. But this impression overlooks the fact that Clinton, too, failed to come up with a plan that was acceptable to Palestinians. Yasir Arafat would have been happy to sign on to any plan that he could sell to the Palestinians, but the so-called compromises offered by Israel at that time were beyond what Arafat could stomach. And since then the Israelis have destroyed much of Arafat's proto-government Palestinian Authority.

. During the primary campaign season the Democratic Party candidates had very little to say about the Israel/Palestine question except general platitudes in favor of peace. The only interesting discussion among them on this issue came last September when Howard Dean, presuming to take seriously the talk by Bush and Clinton about the U.S. being an "honest broker" for peace in the Mideast, made a statement to the effect that the U.S. should treat Palestine and Israel "equally". The implication was that a Dean presidency would get tough with Israel and demand that Sharon negotiate in good faith.

. Right away Dean's opponents smelled blood. Joe Lieberman jumped all over his statement, charging that it violated a basic principle of American foreign policy, the "special relationship" with Israel. The liberal media weighed in, charging that Dean didn't know what he was talking about. John Kerry agreed, sniffing at Dean's statement with his sophisticated nose and bragging that he himself was too "experienced" in foreign policy issues to commit such gaffes, that a Kerry presidency would be more "nuanced. " Dean's own campaign manager started issuing apologies, explaining that his candidate sometimes "shot from the hip. " (It turns out that Dean's campaign manager was himself formerly chairman of the American-Israeli PAC. ) Within days Dean was forced to meet with American zionist leaders and explain himself, in the course of which he backed down and adopted the mainstream political position of unconditional support for Israel.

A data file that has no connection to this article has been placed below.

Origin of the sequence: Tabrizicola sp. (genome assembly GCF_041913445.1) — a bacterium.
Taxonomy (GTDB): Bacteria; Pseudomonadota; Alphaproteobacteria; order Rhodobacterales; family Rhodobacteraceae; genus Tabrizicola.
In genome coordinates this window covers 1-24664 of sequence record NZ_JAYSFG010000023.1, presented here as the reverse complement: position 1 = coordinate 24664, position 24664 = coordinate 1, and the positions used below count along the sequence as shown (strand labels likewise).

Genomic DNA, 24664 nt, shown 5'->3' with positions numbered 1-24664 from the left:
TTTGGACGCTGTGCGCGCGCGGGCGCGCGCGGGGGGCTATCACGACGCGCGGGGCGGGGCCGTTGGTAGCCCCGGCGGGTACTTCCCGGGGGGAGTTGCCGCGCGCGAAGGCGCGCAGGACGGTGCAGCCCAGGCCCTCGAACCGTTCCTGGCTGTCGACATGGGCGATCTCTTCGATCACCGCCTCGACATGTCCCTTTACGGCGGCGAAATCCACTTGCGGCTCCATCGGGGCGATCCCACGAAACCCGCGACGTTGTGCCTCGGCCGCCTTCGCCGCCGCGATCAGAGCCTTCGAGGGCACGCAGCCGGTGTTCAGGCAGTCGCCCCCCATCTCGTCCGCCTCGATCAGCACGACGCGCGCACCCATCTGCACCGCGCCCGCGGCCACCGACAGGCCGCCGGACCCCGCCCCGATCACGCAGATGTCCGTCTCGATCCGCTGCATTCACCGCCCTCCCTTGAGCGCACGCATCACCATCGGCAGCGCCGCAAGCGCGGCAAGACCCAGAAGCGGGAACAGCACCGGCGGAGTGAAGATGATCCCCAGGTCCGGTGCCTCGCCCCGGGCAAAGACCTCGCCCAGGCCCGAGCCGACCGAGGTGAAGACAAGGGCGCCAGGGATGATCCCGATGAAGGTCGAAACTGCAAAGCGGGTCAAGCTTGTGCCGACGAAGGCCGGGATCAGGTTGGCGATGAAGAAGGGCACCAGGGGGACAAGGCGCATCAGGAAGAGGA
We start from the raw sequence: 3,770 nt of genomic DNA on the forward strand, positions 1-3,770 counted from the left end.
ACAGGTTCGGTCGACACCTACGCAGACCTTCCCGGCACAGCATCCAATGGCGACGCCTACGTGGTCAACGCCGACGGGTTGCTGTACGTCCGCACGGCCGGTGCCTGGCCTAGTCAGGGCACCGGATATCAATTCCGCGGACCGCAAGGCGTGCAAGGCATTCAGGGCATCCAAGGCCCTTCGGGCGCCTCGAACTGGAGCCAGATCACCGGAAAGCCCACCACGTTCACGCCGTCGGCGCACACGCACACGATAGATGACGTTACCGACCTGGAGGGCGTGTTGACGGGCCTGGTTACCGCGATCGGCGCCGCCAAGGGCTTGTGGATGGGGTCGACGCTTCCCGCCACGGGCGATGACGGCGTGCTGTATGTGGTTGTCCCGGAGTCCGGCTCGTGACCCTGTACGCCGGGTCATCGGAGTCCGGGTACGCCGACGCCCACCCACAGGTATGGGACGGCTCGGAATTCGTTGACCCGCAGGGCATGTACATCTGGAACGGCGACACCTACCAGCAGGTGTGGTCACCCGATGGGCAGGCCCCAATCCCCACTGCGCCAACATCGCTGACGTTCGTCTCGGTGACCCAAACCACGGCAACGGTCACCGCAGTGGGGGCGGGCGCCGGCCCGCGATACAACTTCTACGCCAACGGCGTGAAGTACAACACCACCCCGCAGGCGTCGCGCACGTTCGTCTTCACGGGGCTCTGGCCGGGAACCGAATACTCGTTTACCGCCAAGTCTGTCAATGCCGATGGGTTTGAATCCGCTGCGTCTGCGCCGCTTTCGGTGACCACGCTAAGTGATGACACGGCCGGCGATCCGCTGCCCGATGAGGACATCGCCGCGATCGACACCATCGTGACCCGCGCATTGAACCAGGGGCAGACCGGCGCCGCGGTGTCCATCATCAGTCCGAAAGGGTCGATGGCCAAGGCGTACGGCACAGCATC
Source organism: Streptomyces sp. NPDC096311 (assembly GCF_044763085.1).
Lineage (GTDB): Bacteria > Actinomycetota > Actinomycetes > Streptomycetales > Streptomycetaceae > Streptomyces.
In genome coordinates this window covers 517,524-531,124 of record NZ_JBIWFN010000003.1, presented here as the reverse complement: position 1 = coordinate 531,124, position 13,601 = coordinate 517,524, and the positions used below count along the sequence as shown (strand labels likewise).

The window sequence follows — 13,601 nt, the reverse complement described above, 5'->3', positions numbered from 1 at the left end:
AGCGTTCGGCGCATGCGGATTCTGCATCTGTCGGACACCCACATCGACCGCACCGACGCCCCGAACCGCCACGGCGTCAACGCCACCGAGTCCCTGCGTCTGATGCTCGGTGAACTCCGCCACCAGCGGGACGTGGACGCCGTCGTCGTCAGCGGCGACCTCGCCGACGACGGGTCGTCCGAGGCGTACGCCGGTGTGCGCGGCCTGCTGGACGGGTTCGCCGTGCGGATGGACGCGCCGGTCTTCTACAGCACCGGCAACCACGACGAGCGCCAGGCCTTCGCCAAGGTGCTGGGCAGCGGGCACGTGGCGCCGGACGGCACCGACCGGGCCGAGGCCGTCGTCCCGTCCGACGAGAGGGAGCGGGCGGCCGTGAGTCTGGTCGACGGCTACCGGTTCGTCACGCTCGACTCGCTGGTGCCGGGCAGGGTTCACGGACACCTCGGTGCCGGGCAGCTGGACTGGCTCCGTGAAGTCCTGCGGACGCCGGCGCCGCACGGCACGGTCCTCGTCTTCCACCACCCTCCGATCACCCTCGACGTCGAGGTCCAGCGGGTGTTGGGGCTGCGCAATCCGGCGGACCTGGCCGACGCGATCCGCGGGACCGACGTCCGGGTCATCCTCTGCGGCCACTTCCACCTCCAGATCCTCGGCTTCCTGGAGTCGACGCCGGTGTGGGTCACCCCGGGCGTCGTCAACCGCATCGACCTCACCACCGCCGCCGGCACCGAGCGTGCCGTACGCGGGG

. That was the end of any substantive talk about Israel/Palestine. The candidates now do not deviate from the script of U. S. imperialism, that the U.S. must dominate the Mideast, and Israel has the major supportive role.

Sharon plans unilateral disengagement

. Sharon's new plan for the occupied territories is "unilateral disengagement", meaning that Israel will withdraw from some of the occupied territories without a negotiated peace settlement, without a Palestinian political structure being put in place. With the new wall in place, Israeli forces will withdraw behind it and leave the Palestinians to deal with the chaos created by years of Israeli attacks.

. This will not mean the end of Israeli interference. Sharon will maintain the option of re-invading and carrying out targeted killings of Palestinian leaders. Nor will it mean the end of Israeli settlements in the occupied territories. On the contrary, Sharon is overseeing a feverish construction campaign as settlements expand and build roads and tunnels to connect with other settlements. Sharon does plan to close a few small settlements located inside the Gaza Strip, settlements which are somewhat isolated and hard to defend, but the major West Bank settlements will remain, as well as those just outside the Gaza Strip.

. Far from annexing the territories and giving Palestinians an opening to agitate for citizenship rights, Sharon is building a wall of separation between Israel and the Palestinians. Sharon is also talking about expelling long-term Arab citizens of Israel to the territories, removing entire villages to the West Bank and stripping their Arab residents of Israeli citizenship. Thus unilateral disengagement does not mean an end to Israeli interference in Palestinian affairs, but stepped-up repression and discrimination.